The same team has also shown that low-fat diets cut the odds of breast and colorectal cancers. Prior to the publication of this analysis, the impact of particular diets on ovarian cancer was unknown.
In the study, Dr. Prentice's team recruited almost 50,000 postmenopausal women between 50 and 79 years old. Almost 20,000 of those women were randomly assigned to eat a low-fat diet in which fat intake totaled less than 20 percent of daily calories.
They also ate at least five servings of fruits and vegetables a day and at least six servings of whole grains.
The women received 18 diet-support group sessions in the first year to help keep them on track and then quarterly maintenance meetings during the following years.
The researchers then monitored the women's rates of ovarian and/or endometrial malignancies over the next eight years.
The result: Rates of ovarian cancer were roughly similar for women during the first four years of the study, whether they were enrolled on the low-fat diet or not.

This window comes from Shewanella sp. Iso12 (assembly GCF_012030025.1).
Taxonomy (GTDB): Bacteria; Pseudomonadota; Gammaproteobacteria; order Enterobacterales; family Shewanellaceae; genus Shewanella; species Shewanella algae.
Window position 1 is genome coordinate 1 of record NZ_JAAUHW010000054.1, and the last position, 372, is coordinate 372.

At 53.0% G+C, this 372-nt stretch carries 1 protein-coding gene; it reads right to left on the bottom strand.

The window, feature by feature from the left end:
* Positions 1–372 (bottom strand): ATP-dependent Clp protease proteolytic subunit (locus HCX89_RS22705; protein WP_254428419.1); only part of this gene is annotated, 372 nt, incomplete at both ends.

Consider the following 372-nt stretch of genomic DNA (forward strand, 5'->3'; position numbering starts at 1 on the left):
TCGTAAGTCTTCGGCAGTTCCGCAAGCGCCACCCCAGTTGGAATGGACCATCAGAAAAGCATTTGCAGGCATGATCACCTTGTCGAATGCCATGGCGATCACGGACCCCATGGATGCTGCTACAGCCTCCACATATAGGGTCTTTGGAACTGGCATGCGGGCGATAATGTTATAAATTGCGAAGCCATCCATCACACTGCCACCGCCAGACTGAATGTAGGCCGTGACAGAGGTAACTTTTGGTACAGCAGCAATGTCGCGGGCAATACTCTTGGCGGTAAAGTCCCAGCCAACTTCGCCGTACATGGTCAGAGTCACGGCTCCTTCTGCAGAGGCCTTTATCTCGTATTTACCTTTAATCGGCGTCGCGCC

But by the end of more than eight years of follow-up, a clear trend emerged, with women on the healthier diet having a 40 percent reduction in ovarian cancer incidence.
There was no such effect on the risk of endometrial cancer, however, the researchers add. That was surprising, explains Dr. Morgan, because some experts theorize that fat increases estrogen levels in the body, which, in turn, may boost risk for both ovarian and endometrial cancer.
Previous reports have indicated that low-fat diets lower circulating estrogen, says Dr. Morgan, so he expected to see a similar effect for both tumor types.
Women looking to duplicate the diet in their own lives should follow the Food Pyramid guidelines set out by the US Department of Agriculture, says Dr. Morgan.